If you’re short you have to the face the fact that you will probably never make in the NBA unless you are ridiculously athletic and talented, however, you can still enjoy and maybe even dominate amateur leagues and pick-up games. Basic basketball strategy can even the odds and possibly give you an edge over people who won the genetic lottery, but you will probably still need to put in some hours to practice basic basketball fundamentals.
People in pick-up games rarely give more than a half-way decent effort on defense and will constantly leave you wide open, so develop a killer three-point shot. You can probably nail two or three shots before a defender tries to stop you from embarrassing him. Not only will you look like a baller, but you will probably always make team captain if the players decide to shoot for teams, which guarantees you a spot on a team.
Learn to shoot a high-arcing floater. One of the best short players of all time was Nick Van Exel and one of his trademarks was banking in lay-ups from near the free throw line. Not only do high-arcing floaters look cool, it keeps you far away enough from centers and forwards that your shot becomes almost unguardable.
Here are some highlights from Nick’s career with a few examples of his floaters: http://www.youtube.com/watch?v=hqCBJcpRPvY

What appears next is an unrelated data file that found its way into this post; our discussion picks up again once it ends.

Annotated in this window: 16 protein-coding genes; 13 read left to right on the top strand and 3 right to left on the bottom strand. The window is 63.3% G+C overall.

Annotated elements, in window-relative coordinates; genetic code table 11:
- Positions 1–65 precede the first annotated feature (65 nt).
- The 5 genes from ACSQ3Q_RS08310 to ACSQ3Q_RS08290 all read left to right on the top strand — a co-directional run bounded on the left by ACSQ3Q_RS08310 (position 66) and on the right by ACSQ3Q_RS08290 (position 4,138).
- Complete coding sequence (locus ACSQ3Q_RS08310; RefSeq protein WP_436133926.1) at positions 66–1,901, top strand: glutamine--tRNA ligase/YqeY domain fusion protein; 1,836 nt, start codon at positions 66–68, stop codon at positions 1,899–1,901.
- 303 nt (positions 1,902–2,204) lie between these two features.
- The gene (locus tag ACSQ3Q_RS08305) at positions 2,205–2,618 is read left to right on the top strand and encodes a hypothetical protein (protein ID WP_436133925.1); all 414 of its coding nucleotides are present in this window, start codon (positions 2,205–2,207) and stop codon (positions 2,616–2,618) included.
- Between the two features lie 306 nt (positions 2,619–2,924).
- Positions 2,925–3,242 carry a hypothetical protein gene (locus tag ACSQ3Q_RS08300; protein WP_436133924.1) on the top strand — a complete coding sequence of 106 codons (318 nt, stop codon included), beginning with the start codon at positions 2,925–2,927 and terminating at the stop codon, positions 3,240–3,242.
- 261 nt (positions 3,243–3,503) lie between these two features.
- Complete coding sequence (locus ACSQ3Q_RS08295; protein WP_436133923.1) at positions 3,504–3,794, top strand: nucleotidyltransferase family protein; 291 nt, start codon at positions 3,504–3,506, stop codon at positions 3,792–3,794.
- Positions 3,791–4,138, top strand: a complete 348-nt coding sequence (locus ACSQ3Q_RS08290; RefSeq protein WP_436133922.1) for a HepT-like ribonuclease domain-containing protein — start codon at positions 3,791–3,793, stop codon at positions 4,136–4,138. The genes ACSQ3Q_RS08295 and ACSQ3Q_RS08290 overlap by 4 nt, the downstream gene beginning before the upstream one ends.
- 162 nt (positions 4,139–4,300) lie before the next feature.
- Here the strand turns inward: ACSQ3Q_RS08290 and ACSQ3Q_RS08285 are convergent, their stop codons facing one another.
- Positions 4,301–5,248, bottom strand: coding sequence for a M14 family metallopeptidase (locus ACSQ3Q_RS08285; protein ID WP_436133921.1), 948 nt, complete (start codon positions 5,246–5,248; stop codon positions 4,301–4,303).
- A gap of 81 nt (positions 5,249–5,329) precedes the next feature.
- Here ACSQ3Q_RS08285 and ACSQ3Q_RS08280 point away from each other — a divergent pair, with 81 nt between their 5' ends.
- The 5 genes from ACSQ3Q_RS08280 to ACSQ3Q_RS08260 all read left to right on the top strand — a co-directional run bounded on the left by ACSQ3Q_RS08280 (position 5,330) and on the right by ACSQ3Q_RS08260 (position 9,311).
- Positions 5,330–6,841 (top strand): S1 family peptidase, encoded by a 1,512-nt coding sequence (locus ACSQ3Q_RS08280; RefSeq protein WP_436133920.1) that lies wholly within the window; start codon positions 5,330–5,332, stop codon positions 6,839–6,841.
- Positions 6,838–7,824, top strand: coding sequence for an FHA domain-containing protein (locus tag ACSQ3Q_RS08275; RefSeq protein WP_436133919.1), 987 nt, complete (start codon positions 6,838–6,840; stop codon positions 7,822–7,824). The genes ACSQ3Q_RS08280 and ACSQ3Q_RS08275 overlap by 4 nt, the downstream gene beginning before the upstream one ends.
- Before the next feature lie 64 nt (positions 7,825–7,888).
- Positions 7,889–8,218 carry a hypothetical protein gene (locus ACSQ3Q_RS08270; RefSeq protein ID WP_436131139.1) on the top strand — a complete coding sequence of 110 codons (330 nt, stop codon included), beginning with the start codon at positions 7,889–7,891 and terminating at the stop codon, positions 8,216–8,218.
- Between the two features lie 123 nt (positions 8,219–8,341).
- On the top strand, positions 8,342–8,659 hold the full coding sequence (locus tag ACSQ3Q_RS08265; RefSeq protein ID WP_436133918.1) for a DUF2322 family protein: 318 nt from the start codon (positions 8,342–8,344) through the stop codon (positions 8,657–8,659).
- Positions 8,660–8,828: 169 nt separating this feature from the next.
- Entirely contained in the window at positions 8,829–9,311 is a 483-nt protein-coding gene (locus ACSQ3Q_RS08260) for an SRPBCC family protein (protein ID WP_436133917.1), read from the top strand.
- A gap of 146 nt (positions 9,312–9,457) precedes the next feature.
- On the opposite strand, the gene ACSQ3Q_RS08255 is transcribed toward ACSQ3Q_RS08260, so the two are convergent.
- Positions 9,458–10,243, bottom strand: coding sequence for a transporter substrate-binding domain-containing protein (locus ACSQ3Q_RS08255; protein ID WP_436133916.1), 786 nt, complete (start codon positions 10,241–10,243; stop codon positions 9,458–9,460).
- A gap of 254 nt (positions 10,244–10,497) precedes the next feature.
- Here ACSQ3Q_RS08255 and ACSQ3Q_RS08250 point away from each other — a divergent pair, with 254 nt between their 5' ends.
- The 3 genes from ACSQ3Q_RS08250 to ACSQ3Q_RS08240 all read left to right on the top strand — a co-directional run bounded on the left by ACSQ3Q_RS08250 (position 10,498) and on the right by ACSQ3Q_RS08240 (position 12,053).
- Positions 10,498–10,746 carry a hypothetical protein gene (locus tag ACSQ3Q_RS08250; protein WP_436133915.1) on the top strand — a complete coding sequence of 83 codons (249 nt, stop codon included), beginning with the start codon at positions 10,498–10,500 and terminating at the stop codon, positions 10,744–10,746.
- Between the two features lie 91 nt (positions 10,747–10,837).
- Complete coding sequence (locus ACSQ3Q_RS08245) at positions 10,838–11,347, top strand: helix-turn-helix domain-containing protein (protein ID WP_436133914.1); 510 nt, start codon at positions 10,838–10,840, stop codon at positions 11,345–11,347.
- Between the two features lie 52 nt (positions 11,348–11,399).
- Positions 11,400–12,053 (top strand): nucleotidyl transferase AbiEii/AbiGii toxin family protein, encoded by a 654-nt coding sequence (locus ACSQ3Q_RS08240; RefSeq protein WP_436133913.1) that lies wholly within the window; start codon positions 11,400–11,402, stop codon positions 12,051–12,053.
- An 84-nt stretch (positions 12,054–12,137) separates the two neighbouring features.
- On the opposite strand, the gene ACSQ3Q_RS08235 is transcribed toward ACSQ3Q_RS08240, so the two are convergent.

You should also practice kicking your leg out and fading away when shooting a jump-shot to force your defender to give you space. One of the best at this move is Dirk Nowitzski. The kick-out maneuver forces your defender to step back or take a leg to the groin; this is not a foul as the defender cannot impede your normal shooting motion.
Here’s a Sports Science clip on Dirk’s fadeaway: http://www.youtube.com/watch?v=XFYxLN5yvwg
Deny the taller player ball position. If a defender scores on you a few times with the same move, notice where he shoots from and get to that position before him. Getting position early forces the offensive player into an angle to which he is not accustomed. One of the best at denying ball position is Chuck Hayes. He regularly shuts down seven-foot guys like Greg Oden and Andrew Bynum despite being only 6′ 5.” Ironically, it may be harder for a taller defender to back down a short guy than someone his own height because shorter players have a lower center of gravity.
Here’s a clip of Hayes in action: http://www.youtube.com/watch?v=oiW1S7rD3Y0
Another option is to guard a bigger player from the front. This forces the passer to lob the ball into the post, which tends to confuse teams and cause turnovers because most players defend from the back. Boris Diaw frequently shut down Yao Ming – a full foot taller than Diaw – using the fronting defense. Having a great outside shot also helps against tall players because they usually hate guarding guys on the perimeter.
Some NBA players – famously Shane Battier – use an irritating tactic called “face guarding.” The basic principle behind face guarding is not to try to block a shot, but put your hand in the defender’s face so he cannot see the basket.
You can see some examples of face-guarding in this video: http://www.youtube.com/watch?v=UCJcxyjrxF4
Depending on your stamina, you can try to outrun taller defenders, who tend to be slower and heavier, when you’re on offense. This usually means cutting to the basket or having a defender set a screen. You need to be reasonably sure that you are in better shape than your opponent or else you might just tire yourself out too.